In Shizens Cosmetic Marketing (M) Sdn Bhd v. LVMH Perfumes and Cosmetics (M) Sdn Bhd, Civil Suit No: WA-24IP-21-11/2017 (Mar. 19, 2019), the plaintiff is the owner of trademark Registration No. 201301836 for LIP TATTOO for goods in Class 3, including cosmetics, makeup preparations, and lipstick. The plaintiff disclaimed the word “Lip” as a condition to registration.
The defendant is part of the renowned Parfum Christian Dior SA group, which distributes fragrances and cosmetic products under the DIOR, CHRISTIAN DIOR, and CD marks in Malaysia. The defendant began using the DIOR ADDICT LIP TATTOO trademark on its cosmetic products.
The plaintiff brought an infringement action against the defendant, and the defendant filed a counterclaim to expunge the defendant’s LIP TATTOO trademark.
In assessing the counterclaim to expunge the plaintiff’s mark, the court held that the words “lip tattoo” are neither generic nor commonly used words. It further held that the words are newly coined and had no obvious meaning until a meaning was assigned to them by the plaintiff. Hence, the court ruled that the words are “invented words” within the meaning of the Trade Marks Act 1976. The defendant’s counterclaim to expunge the mark was dismissed.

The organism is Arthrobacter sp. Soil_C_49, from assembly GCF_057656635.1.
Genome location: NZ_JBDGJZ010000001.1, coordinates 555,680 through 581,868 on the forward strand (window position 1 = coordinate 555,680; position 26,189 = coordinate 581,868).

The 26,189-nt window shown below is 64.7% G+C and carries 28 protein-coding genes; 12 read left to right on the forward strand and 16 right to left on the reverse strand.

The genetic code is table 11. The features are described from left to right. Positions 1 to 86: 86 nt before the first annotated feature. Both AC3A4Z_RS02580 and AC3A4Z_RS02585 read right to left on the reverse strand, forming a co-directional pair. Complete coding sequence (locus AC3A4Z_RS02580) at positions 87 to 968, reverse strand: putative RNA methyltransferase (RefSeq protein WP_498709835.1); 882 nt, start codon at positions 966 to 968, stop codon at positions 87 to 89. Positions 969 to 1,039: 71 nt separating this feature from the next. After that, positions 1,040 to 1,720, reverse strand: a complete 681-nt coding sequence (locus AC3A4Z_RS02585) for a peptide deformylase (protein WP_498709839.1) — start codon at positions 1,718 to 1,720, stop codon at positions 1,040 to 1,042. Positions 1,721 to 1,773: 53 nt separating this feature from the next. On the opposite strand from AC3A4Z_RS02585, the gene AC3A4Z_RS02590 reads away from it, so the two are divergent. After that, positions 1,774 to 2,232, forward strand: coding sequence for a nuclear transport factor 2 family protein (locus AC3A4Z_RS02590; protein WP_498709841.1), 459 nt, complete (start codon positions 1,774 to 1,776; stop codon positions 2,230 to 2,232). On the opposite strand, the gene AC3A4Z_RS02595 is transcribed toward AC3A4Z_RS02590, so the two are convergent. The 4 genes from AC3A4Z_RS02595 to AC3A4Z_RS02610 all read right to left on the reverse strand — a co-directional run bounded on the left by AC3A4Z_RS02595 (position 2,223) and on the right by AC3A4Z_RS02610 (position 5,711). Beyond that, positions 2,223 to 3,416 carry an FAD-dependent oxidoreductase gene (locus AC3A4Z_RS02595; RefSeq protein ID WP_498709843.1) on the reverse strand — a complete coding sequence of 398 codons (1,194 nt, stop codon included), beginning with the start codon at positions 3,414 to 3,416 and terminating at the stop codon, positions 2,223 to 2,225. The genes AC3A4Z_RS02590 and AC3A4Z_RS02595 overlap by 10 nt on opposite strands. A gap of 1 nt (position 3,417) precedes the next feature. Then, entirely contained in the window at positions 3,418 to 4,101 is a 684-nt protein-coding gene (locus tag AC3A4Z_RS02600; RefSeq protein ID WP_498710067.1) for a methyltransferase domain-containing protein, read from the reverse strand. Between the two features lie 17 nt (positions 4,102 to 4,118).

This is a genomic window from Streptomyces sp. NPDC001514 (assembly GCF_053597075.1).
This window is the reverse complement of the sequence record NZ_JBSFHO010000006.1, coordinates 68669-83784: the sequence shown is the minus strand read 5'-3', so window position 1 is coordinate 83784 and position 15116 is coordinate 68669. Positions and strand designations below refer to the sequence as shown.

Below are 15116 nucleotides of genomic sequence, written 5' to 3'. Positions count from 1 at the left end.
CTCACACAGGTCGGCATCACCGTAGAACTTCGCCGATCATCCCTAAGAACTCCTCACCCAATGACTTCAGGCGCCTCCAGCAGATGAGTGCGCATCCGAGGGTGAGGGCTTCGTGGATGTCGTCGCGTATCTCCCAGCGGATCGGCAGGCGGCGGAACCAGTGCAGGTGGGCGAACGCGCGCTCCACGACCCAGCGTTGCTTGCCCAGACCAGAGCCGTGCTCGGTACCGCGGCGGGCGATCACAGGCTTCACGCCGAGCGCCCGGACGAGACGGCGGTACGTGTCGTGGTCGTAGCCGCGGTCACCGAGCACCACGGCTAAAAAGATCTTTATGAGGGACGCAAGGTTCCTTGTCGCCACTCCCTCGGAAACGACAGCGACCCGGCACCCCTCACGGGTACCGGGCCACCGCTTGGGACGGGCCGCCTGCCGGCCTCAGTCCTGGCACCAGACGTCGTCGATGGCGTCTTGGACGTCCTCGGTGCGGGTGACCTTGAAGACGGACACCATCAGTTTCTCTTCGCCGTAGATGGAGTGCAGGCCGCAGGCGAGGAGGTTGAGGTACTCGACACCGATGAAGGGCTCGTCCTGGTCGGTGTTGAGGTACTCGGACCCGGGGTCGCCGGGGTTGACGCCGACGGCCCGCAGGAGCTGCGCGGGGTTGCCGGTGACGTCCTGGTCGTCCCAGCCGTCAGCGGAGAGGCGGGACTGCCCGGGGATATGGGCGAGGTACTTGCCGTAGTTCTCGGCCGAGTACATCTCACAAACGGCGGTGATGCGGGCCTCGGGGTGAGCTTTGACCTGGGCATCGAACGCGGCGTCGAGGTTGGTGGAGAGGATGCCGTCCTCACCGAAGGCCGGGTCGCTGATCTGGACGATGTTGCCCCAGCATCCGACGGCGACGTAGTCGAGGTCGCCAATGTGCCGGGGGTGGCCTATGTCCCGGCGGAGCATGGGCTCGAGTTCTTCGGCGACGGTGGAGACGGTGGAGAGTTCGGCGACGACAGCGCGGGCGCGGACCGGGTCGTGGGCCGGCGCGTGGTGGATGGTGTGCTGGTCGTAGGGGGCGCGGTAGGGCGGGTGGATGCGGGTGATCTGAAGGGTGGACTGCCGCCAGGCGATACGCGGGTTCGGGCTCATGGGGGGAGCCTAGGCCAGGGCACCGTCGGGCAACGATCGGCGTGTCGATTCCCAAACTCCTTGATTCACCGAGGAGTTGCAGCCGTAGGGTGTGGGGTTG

In deciding the infringement claim, the court found that the plaintiff failed to discharge the legal burden to prove that there was a likelihood of deception/confusion among consumers. The court also did not consider the word “lip” in deciding whether there was infringement.
The court further held that the defendant did not use the words “lip tattoo” in the Dior Addict Lip Tattoo products in such a manner as to render their use likely to be viewed as a trademark under Section 38(1)(a) of the Act. This is because the defendant’s use of the word “Dior” (and not “lip tattoo”) is what would indicate a connection in the course of trade between the defendant and its product. In particular, the court stated: the “DIOR trade mark is well-known, famous, and more prominent than the words “lip tattoo.”
The defendant has filed an appeal with the Court of Appeal and is currently pending the grounds of judgment.
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This article first appeared in the INTA Bulletin and was reprinted with permission from the International Trademark Association (INTA).